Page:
Weddings are already stressful enough as it is. Don’t let the planning get the best of you! Make sure you have these recommended “preplanning” mechanisms set up, so that your wedding doesn’t have you tearing your hair out.
1. Get Someone to Save You From Yourself
Weddings are hard to figure out already-trying to do it entirely on your own is impossible. Before anything else, find someone (not your fiancé!) who will be there for you every step of the way. We can all use a shoulder to cry on and a sounding board for our thoughts-and someone to tell us that the drab green and maroon polka-dot bridesmaid dresses are not a good idea.
2. Clear Your Calendar
This seems rather silly-clear your schedule up just to plan?-but as much as possible, avoid timing things so that you are not in the middle of other major life issues when you’re trying to put your wedding together. Life happens, and what may have looked manageable six months ago may blossom into something nightmarish and highly stressful. The less outside stress you have to deal with, the better you’ll feel.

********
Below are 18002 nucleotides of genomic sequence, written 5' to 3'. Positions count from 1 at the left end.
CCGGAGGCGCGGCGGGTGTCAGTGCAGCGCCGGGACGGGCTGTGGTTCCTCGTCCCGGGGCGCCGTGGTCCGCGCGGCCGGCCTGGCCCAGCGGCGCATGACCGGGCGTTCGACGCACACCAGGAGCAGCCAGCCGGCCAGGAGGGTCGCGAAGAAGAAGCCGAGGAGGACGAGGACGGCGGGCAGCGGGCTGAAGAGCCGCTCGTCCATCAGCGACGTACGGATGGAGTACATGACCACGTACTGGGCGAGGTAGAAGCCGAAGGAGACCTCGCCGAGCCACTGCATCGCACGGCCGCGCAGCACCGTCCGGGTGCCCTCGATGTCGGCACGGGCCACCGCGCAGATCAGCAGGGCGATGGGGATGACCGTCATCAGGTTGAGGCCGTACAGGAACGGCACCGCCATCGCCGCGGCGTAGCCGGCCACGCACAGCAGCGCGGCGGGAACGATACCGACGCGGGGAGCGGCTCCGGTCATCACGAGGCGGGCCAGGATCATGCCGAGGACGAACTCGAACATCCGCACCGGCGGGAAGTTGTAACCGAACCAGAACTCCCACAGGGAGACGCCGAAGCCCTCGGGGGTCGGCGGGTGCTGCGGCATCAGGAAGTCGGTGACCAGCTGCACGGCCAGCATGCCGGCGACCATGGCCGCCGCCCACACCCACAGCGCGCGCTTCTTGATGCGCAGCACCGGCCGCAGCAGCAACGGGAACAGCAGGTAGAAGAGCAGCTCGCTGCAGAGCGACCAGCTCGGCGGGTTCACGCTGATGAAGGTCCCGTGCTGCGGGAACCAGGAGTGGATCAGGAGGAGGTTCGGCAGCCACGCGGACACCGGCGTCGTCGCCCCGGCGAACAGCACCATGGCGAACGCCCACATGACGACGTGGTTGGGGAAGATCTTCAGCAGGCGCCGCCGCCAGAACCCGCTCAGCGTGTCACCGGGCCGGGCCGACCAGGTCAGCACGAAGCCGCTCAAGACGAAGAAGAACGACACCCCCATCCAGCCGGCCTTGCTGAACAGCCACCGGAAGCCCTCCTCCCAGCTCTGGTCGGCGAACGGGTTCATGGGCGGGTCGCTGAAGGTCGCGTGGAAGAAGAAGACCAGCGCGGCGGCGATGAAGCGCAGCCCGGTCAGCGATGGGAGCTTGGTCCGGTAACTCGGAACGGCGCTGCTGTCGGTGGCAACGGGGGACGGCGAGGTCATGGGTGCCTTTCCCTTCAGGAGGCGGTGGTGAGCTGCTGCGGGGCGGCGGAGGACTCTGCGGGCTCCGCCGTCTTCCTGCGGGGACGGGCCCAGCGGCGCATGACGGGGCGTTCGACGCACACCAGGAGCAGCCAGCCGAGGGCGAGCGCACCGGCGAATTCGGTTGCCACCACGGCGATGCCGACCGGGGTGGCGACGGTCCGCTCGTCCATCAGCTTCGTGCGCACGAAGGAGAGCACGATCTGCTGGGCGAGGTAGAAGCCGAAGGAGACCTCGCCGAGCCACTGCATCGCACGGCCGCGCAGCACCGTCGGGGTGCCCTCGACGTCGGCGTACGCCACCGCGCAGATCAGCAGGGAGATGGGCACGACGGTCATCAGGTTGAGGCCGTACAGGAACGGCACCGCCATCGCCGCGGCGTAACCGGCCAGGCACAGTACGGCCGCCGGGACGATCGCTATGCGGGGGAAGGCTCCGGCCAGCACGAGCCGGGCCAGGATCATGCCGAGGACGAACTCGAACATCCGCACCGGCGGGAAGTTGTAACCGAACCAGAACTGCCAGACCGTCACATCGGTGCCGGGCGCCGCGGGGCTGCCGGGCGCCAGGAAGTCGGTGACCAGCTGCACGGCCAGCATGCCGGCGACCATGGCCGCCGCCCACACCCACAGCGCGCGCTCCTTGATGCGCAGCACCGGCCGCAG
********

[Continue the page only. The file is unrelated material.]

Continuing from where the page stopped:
3. Find Your Center
Transform a corner of your desk, your office, your bedroom, whatever, to “Wedding Central.” Put all of the wedding catalogs, all of the lists, all of the phone numbers, everything that has to do with your wedding, in this area. If you can’t clear enough working space for that, use a large, three-ring binder. You’ve already got enough on your mind, you don’t need to turn your living space upside-down to find the caterer’s phone number.
4. Know What They Want
If you haven’t done this already, sit down with your spouse-to-be and discuss what is the two of you want (and don’t want) in a wedding. Make sure your expectations are clear and that you get any misunderstandings or disagreements cleared up as early as possible, including budget limitations. The last thing you want out of your wedding is for it to ruin your marriage.
5. Pick Your Battles
Remember that it will be impossible to micromanage everything involved. Your attention and time are valuable resources, so allocate them wisely. Decide at the outset where your priorities are: what things will need your strict oversight and input? What things will get by without it? If you can do this part well, everything else will be gravy.